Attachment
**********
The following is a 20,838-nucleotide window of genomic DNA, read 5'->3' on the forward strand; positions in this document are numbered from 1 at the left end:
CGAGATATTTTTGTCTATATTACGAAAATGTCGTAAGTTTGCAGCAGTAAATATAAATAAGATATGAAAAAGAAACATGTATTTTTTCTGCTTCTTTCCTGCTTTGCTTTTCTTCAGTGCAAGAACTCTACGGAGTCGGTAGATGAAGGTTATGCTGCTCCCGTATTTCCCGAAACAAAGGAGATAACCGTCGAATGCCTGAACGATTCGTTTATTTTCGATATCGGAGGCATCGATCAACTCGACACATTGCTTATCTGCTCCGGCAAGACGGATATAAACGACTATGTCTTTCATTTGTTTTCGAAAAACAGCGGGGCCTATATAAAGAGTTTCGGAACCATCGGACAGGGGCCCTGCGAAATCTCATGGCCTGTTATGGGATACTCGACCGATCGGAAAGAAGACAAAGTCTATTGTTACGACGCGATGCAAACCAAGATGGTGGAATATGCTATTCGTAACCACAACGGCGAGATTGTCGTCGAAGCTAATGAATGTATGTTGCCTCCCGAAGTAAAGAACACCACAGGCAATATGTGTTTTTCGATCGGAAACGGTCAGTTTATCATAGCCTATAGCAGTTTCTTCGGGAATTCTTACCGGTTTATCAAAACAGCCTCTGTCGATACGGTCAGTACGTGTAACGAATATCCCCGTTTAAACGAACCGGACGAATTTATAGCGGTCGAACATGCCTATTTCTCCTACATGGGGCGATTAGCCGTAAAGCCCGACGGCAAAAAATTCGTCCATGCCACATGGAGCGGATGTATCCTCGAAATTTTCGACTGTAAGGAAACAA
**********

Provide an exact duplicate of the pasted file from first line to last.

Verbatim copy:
The following is a 20,838-nucleotide window of genomic DNA, read 5'->3' on the forward strand; positions in this document are numbered from 1 at the left end:
CGAGATATTTTTGTCTATATTACGAAAATGTCGTAAGTTTGCAGCAGTAAATATAAATAAGATATGAAAAAGAAACATGTATTTTTTCTGCTTCTTTCCTGCTTTGCTTTTCTTCAGTGCAAGAACTCTACGGAGTCGGTAGATGAAGGTTATGCTGCTCCCGTATTTCCCGAAACAAAGGAGATAACCGTCGAATGCCTGAACGATTCGTTTATTTTCGATATCGGAGGCATCGATCAACTCGACACATTGCTTATCTGCTCCGGCAAGACGGATATAAACGACTATGTCTTTCATTTGTTTTCGAAAAACAGCGGGGCCTATATAAAGAGTTTCGGAACCATCGGACAGGGGCCCTGCGAAATCTCATGGCCTGTTATGGGATACTCGACCGATCGGAAAGAAGACAAAGTCTATTGTTACGACGCGATGCAAACCAAGATGGTGGAATATGCTATTCGTAACCACAACGGCGAGATTGTCGTCGAAGCTAATGAATGTATGTTGCCTCCCGAAGTAAAGAACACCACAGGCAATATGTGTTTTTCGATCGGAAACGGTCAGTTTATCATAGCCTATAGCAGTTTCTTCGGGAATTCTTACCGGTTTATCAAAACAGCCTCTGTCGATACGGTCAGTACGTGTAACGAATATCCCCGTTTAAACGAACCGGACGAATTTATAGCGGTCGAACATGCCTATTTCTCCTACATGGGGCGATTAGCCGTAAAGCCCGACGGCAAAAAATTCGTCCATGCCACATGGAGCGGATGTATCCTCGAAATTTTCGACTGTAAGGAAACAA